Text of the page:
Of total complaints received by the federal consumer financial protection agency in fiscal 2019 (Oct. 1, 2018, to Sept. 30, 2019), nearly one-third of them – 10,500, or 30% – were about credit or consumer reporting, according to a report issued by the agency’s Office of Servicemember Affairs (OSA).
In all, the Consumer Financial Protection Bureau (CFPB) received 34,600 complaints from military consumers during fiscal 2019. Of those received about credit or consumer reporting, the report states, the most common credit reporting issue reported was incorrect information on a credit report.
The next-most frequent complaint was over debt collection, which generated 14.2% of total complaints. “Other” debt and credit card debt were the most complained about debt types in the debt collection category, the bureau said; the issue noted most often in debt collection complaints was attempts to collect debt not owed.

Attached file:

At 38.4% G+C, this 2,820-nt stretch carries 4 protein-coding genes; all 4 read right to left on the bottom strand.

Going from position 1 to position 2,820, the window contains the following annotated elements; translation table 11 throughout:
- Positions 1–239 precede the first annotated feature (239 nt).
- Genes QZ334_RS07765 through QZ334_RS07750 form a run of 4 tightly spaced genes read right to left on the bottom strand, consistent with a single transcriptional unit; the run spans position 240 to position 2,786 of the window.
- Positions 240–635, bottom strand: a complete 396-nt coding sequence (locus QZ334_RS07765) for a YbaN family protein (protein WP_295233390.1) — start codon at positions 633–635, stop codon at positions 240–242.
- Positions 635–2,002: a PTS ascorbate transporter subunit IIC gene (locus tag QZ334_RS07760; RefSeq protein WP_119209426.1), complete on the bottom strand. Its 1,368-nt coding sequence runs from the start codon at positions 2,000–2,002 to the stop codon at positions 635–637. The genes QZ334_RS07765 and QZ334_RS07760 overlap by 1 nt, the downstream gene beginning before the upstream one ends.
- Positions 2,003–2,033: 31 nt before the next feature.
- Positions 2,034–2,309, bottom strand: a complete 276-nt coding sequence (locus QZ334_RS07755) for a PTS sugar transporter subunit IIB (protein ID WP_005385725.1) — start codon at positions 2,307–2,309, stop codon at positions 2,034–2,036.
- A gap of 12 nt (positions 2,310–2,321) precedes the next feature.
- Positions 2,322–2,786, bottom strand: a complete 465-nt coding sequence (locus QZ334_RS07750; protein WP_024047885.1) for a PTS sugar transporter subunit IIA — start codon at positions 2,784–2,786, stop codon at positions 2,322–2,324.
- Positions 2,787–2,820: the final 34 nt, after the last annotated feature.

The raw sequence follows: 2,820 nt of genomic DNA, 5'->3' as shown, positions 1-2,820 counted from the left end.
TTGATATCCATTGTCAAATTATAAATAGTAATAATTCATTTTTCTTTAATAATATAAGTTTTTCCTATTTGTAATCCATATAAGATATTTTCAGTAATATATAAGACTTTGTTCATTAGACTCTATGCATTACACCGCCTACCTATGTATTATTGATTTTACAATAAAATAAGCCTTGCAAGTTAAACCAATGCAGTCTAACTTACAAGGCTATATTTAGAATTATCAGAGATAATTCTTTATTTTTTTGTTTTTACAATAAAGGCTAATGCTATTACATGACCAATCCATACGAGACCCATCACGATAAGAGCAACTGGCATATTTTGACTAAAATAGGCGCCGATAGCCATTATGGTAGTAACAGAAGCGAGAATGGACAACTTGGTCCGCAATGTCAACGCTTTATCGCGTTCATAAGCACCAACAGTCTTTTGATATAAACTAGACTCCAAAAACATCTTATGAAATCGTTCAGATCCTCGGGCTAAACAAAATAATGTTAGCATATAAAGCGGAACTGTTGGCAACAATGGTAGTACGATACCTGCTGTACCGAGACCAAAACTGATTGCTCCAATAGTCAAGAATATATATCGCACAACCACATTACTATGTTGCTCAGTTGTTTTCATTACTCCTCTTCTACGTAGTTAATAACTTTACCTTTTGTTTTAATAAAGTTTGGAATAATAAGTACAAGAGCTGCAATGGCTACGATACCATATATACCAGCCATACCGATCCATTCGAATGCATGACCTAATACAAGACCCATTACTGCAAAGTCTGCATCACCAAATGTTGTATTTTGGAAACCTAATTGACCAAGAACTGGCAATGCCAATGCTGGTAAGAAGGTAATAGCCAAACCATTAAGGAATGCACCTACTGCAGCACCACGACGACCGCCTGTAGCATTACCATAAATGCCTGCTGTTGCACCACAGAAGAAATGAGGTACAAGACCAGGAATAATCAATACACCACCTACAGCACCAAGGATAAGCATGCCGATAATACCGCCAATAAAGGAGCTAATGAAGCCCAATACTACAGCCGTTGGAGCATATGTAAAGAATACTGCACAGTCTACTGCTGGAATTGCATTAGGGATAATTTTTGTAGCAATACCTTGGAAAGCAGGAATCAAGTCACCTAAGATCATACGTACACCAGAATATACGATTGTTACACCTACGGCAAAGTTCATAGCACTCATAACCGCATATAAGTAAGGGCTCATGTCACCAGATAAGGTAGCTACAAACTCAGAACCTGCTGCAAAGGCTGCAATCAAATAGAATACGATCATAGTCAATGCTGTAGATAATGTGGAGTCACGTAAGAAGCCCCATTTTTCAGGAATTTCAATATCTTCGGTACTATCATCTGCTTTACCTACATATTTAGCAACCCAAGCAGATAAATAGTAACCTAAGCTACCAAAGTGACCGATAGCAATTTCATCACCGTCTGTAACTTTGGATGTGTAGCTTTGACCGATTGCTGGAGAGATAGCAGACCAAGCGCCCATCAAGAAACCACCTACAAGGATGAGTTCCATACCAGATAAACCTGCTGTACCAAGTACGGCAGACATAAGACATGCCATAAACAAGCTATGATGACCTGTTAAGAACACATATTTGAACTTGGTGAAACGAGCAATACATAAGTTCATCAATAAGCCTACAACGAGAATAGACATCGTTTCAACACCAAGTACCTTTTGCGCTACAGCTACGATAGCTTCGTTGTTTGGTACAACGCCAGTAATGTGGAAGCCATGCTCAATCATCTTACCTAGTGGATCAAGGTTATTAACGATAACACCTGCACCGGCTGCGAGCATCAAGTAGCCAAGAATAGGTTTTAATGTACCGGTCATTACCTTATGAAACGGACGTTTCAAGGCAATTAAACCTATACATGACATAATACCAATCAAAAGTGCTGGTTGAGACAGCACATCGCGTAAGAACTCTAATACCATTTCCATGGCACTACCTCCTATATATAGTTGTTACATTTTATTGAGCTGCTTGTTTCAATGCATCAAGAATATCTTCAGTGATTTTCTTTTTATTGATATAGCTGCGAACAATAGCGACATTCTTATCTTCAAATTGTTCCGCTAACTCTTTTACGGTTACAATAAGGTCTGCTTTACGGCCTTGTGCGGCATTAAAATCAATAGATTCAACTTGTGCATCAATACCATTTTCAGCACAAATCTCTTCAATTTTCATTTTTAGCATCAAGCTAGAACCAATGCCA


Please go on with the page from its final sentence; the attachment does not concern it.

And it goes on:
“The OSA also remains concerned about the third largest debt collection complaint category for military consumers – that the debt collector ‘took or threatened to take negative or legal action,’” the report states.
“The Bureau has previously documented how debt collectors have threatened servicemembers with legal action under the Uniform Code of Military Justice (UCMJ),” it states, noting that the more recent data “reinforces the need for the OSA to educate servicemembers about how to properly respond to debt collectors who threaten UCMJ or other legal action.”
Other categories of complaints in fiscal 2019, from the greatest to fewest in number, were mortgages (8.4%); credit cards (6.4%); checking or savings accounts (5%); student loans (2.3%); vehicle loans or leases (2%); money transfers, money services, and virtual currencies (1.2%); followed by personal loans, prepaid cards, payday loans, credit repair, and title loans (each of which were cited in less than 1% of total complaints).
The report also looks at the financial well-being of veterans (a survey showed that the financial well-being of survey respondents was relatively high, with an average financial well-being score of 61 on a scale from 0 to 100); and use of home loans backed by the Veterans Affairs Administration.